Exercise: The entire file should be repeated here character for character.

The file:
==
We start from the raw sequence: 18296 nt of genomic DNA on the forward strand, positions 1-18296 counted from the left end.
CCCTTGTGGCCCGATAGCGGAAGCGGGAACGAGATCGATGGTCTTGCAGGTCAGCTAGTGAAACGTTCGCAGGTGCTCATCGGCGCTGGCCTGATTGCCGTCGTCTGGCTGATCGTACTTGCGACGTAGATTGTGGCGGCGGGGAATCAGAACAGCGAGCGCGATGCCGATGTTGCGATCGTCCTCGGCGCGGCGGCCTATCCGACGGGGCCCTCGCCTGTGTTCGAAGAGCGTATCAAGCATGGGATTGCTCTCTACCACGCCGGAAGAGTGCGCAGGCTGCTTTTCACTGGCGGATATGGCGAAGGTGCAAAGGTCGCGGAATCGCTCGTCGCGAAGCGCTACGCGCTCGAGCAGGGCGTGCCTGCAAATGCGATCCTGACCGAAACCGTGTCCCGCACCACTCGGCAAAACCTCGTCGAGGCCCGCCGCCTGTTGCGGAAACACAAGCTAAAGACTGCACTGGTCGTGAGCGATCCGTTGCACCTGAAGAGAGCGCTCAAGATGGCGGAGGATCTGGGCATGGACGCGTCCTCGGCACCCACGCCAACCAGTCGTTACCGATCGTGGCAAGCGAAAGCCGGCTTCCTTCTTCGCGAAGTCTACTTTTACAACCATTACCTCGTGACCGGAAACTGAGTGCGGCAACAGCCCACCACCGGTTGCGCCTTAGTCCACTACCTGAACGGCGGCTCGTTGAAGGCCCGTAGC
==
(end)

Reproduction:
We start from the raw sequence: 18296 nt of genomic DNA on the forward strand, positions 1-18296 counted from the left end.
CCCTTGTGGCCCGATAGCGGAAGCGGGAACGAGATCGATGGTCTTGCAGGTCAGCTAGTGAAACGTTCGCAGGTGCTCATCGGCGCTGGCCTGATTGCCGTCGTCTGGCTGATCGTACTTGCGACGTAGATTGTGGCGGCGGGGAATCAGAACAGCGAGCGCGATGCCGATGTTGCGATCGTCCTCGGCGCGGCGGCCTATCCGACGGGGCCCTCGCCTGTGTTCGAAGAGCGTATCAAGCATGGGATTGCTCTCTACCACGCCGGAAGAGTGCGCAGGCTGCTTTTCACTGGCGGATATGGCGAAGGTGCAAAGGTCGCGGAATCGCTCGTCGCGAAGCGCTACGCGCTCGAGCAGGGCGTGCCTGCAAATGCGATCCTGACCGAAACCGTGTCCCGCACCACTCGGCAAAACCTCGTCGAGGCCCGCCGCCTGTTGCGGAAACACAAGCTAAAGACTGCACTGGTCGTGAGCGATCCGTTGCACCTGAAGAGAGCGCTCAAGATGGCGGAGGATCTGGGCATGGACGCGTCCTCGGCACCCACGCCAACCAGTCGTTACCGATCGTGGCAAGCGAAAGCCGGCTTCCTTCTTCGCGAAGTCTACTTTTACAACCATTACCTCGTGACCGGAAACTGAGTGCGGCAACAGCCCACCACCGGTTGCGCCTTAGTCCACTACCTGAACGGCGGCTCGTTGAAGGCCCGTAGC